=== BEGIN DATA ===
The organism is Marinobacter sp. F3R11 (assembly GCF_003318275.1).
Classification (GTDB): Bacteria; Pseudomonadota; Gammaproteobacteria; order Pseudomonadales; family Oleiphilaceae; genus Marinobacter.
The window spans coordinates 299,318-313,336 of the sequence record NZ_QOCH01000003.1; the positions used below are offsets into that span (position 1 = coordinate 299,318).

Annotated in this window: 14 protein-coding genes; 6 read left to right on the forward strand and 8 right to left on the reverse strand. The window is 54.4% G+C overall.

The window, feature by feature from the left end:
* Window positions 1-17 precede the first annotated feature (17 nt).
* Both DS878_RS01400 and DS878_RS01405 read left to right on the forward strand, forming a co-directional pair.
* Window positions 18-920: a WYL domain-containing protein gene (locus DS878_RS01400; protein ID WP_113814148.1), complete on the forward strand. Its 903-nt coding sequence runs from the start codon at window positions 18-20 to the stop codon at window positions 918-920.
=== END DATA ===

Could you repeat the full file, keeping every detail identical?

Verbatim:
The organism is Marinobacter sp. F3R11 (assembly GCF_003318275.1).
Classification (GTDB): Bacteria; Pseudomonadota; Gammaproteobacteria; order Pseudomonadales; family Oleiphilaceae; genus Marinobacter.
The window spans coordinates 299,318-313,336 of the sequence record NZ_QOCH01000003.1; the positions used below are offsets into that span (position 1 = coordinate 299,318).

Annotated in this window: 14 protein-coding genes; 6 read left to right on the forward strand and 8 right to left on the reverse strand. The window is 54.4% G+C overall.

The window, feature by feature from the left end:
* Window positions 1-17 precede the first annotated feature (17 nt).
* Both DS878_RS01400 and DS878_RS01405 read left to right on the forward strand, forming a co-directional pair.
* Window positions 18-920: a WYL domain-containing protein gene (locus DS878_RS01400; protein ID WP_113814148.1), complete on the forward strand. Its 903-nt coding sequence runs from the start codon at window positions 18-20 to the stop codon at window positions 918-920.